Featured Research

from universities, journals, and other organizations

Tropics No Longer Museum Of Plant Biodiversity

Date:
December 10, 2008
Source:
University of Calgary
Summary:
The biodiversity picture in the region known as the "lungs of the Earth" contradicts commonly held views relating to extinction in that area. New research outlines that the risk of extinction for plants is higher in countries close to the equator than previously thought.

The risk of extinction for plants is higher in countries close to the equator than previously thought.
Credit: iStockphoto/Dean Turner

Researchers at the University of Calgary have found the biodiversity picture in the region known as the "lungs of the Earth" contradicts commonly held views relating to extinction in that area.

Related Articles


A paper published in PLoS One by Jana Vamosi and Steven Vamosi outlines that the risk of extinction for plants is higher in countries close to the equator than previously thought.

"The tropics contain many ancient species of plants, leading many to consider tropical species as less susceptible to extinction -- but our study indicates that quite the opposite is, in fact, the case," says Steven Vamosi, an assistant professor in the Department of Biological Sciences at the U of C.

"The extinction risk for plants is high in countries close to the equator and even higher on islands, even after we take into account factors related to human activities and their use of the natural resources."

Previous studies on biodiversity in the tropics have focused on beetles, birds, mammals and molluscs. The Vamosi study mined worldwide databases for the number of plant species at risk in each country of the world, from Falkland Islands in the south to Greenland in the north, and looked at human factors such as GDP, population density and deforestation. Vamosi concentrated on data from vascular plants (ferns, conifers, and flowering plants), which includes such threatened species as the Canada Hemlock, Western Prairie Fringed Orchid, and Desert Lily, among many others.

Vamosi says he was surprised that human activity was not the primary cause of the increasing risk of extinction in the equatorial regions.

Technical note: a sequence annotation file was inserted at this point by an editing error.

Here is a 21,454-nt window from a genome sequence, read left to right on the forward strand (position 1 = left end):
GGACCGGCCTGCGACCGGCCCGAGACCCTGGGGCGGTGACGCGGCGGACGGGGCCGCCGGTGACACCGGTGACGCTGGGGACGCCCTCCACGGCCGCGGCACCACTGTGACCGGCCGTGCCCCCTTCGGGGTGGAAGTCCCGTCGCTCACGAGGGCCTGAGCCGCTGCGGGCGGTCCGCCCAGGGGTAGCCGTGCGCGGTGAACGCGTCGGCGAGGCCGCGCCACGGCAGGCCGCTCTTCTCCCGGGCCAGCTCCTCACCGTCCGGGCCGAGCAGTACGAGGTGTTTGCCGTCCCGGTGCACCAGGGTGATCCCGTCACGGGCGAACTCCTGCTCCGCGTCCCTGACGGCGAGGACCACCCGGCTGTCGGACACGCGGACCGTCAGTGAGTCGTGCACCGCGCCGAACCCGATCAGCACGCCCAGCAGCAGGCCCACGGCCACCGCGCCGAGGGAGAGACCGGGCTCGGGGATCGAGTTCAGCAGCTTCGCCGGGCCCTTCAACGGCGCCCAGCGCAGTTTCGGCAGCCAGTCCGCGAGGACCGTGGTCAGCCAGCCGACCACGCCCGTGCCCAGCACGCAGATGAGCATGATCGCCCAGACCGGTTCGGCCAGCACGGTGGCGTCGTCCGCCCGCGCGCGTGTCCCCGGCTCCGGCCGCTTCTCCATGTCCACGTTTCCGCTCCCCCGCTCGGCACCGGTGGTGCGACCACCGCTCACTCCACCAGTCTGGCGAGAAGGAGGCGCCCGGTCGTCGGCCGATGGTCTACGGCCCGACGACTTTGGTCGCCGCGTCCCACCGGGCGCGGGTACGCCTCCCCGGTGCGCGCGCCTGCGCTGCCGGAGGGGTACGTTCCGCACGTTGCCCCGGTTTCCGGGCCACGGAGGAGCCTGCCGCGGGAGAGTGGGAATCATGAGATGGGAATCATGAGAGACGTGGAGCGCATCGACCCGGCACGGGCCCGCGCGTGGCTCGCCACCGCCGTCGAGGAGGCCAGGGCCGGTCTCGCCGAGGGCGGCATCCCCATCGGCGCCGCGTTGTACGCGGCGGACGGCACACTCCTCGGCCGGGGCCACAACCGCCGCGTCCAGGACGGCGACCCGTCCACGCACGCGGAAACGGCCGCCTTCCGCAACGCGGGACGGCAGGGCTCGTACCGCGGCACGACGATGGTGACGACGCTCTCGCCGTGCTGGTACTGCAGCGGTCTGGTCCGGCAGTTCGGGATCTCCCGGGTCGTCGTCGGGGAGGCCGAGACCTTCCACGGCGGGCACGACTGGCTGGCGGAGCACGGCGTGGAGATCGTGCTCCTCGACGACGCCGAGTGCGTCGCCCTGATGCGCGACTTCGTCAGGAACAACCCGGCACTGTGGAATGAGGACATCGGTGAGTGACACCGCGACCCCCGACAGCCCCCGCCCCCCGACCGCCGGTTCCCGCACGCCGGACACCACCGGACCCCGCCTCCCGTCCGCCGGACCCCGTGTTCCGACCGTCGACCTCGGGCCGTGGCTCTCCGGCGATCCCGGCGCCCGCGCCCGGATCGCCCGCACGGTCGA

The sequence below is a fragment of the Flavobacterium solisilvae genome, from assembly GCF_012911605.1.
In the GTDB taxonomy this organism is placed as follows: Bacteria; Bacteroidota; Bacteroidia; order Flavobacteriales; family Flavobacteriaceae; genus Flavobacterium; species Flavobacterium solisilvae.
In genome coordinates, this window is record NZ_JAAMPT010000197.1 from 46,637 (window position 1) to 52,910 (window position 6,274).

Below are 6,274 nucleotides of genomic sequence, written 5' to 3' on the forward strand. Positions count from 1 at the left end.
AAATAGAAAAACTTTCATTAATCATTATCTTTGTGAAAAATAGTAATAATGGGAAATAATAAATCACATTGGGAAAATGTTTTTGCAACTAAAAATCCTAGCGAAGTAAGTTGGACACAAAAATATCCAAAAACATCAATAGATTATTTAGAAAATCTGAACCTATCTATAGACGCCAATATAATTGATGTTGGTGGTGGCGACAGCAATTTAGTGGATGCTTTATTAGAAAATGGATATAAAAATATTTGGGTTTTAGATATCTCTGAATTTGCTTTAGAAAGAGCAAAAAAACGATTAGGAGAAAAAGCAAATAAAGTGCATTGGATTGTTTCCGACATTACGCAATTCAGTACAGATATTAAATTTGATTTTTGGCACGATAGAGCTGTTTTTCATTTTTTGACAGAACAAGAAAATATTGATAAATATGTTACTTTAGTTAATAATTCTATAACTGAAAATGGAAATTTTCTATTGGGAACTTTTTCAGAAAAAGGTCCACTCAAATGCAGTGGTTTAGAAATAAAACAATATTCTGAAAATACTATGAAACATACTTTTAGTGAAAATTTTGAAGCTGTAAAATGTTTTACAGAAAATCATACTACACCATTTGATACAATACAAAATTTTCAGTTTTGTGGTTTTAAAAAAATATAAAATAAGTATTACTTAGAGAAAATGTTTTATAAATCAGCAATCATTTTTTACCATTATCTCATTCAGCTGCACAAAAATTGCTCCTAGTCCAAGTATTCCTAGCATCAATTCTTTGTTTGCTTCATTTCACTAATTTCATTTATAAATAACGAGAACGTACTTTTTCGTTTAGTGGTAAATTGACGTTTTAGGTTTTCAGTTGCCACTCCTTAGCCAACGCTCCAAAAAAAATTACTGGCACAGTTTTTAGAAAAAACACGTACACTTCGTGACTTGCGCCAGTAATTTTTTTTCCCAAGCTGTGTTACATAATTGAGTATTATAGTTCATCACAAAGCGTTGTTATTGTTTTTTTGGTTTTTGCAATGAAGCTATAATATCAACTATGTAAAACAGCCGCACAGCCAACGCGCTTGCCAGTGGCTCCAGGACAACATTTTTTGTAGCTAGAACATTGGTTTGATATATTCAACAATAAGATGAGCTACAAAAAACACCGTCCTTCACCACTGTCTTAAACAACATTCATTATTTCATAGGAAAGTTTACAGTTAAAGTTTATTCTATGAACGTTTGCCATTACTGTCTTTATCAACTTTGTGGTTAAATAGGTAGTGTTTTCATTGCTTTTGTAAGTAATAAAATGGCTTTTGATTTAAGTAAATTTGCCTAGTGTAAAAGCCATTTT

"Our findings differ from previous ones in that factors tightly linked to human activity were not particularly important in determining how many plant species were threatened with extinction. Instead, the most important factor seemed to be simply latitude. So, extinction dynamics may be very different between plant and animal species. Plant species near the equator may persist at naturally low population sizes or have small ranges, making them intrinsically more susceptible to a given amount of disturbance."

He adds that he would like to see the findings spur other researchers to bring more data to bear on this issue, given that most attention to date has focused on vertebrates.

Does this study put human disturbance off the hook? Vamosi says: No.

"This is not to say that human activities are not underlying contemporary risk of extinction; instead, it implies that plant species in a tropical country will, on average, be more sensitive to a given amount of human disturbance than those in a temperate country," he says.

Vamosi says that it is estimated that 20 to 45 per cent of species in the tropics are at risk. As a point of reference, in Canada, roughly 2 to 3 per cent are vulnerable to extinction.

Tropical ecosystems are considered the lungs of our planet as 60 per cent of the Earth's plant species are found in tropical rain forests, despite this area containing only 12 per cent of the Earth's land mass. The tropics are an important source of pharmaceuticals as well as food. The area is also habitat for a disproportionate percentage of the Earth's fauna, including butterflies, primates, birds, bats, and losses of tropical plants will often have disastrous consequences for such species. Because of the interconnectedness of the Earth's ecosystems, species loss near the equator can have significant effects on countries thousands of kilometers away.